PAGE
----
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Old 06-03-2020, 06:19 PM   #1
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Breakaway Cable

Ugh, I spent too long writing this and I got booted out and the whole thing was lost. Once again...

It has always bothered me that my breakaway cable is about 16 inches longer than my chains. Didn't seem like that would do any good if the trailer came off the hitch but I figured Escape was the experts and that's the way it came.

A friend bought one of those Fastway red-coated coiled cables that looks pretty nifty but the same question comes up...what length should it be? Even the 4-foot Fastway is quite a bit longer than my chains on my 2015 17B.

The etrailer website answers that question with conflicting responses:
Expert One: I would recommend that the breakaway cable be cut shorter than the safety chains/cables that way if the trailer were to come uncoupled from the hitch ball it would come to a stop without slamming into the back of the tow vehicle. For a breakaway switch cable I really like the Fastway Zip Coiled Trailer Breakaway Cable part # FA80-01-2140 for 4' long or part # FA80-01-2160 for 6' long as the coiled design keeps it free from dragging or fraying.

Expert Two: The best length for the cable of a breakaway system like the Fastway Cable # FA80-01-2160 that you referenced will be just a bit longer than the safety chains. The breakaway cable should be longer than the safety chains according to RVIA Recreational Vehicle Industry Association. This will activate the brakes in the event you lose the trailer connection and the safety chains fail which will bring the trailer to a stop.

I also read someone else say that the cable should be slightly longer and if your trailer came off the hitch you should just apply the brakes manually. The switch would come into play if your chains were unattached or fail. I do not find the RVIA recommendations.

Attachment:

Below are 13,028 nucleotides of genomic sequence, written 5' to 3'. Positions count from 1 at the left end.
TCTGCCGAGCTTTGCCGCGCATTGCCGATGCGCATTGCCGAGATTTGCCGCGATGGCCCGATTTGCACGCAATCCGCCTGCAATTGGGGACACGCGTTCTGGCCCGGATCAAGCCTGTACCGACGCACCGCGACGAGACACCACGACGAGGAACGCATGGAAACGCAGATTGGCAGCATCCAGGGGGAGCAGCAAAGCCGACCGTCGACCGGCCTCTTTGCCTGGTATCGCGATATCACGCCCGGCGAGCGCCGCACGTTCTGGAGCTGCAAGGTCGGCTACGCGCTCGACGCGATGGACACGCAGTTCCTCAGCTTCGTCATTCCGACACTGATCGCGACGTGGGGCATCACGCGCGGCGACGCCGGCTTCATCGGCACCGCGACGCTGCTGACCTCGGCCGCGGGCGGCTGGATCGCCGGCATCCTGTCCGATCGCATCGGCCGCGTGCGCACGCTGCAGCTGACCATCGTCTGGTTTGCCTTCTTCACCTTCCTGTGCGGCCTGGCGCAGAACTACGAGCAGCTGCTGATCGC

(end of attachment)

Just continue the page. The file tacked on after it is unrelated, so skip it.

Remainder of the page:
How does everyone here handle this? Help please?!
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Old 06-03-2020, 06:55 PM   #2
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You can always shorten your breakaway cable or I have seen the cable wrapped and tied around the jack to make it shorter. The last time I used one of those coil jobs it was almost fully extended while in use. The coil function is really only in use when disconnected and it coils up short and neat. So order one close to the length desired.
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Old 06-03-2020, 07:07 PM   #3
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My opinion is that of “Expert Two”. The breakaway is there for a true breakaway of trailer and tow vehicle. If the trailer simply comes off the ball and falls onto the chains/ground you will still have the 7 pin plugged in and can brake to a stop normally or brake just the trailer manually on the brake controller. With the trailer hitch/A-frame on or near the ground it will be under your tow vehicle and can only go so far forward with chains attached. So with all that said I’d have my cable longer than the chains.
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Old 06-03-2020, 07:10 PM   #4
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Good point Dave, I'm tired and did not see the obvious....
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Old 06-03-2020, 08:00 PM   #5
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Cable length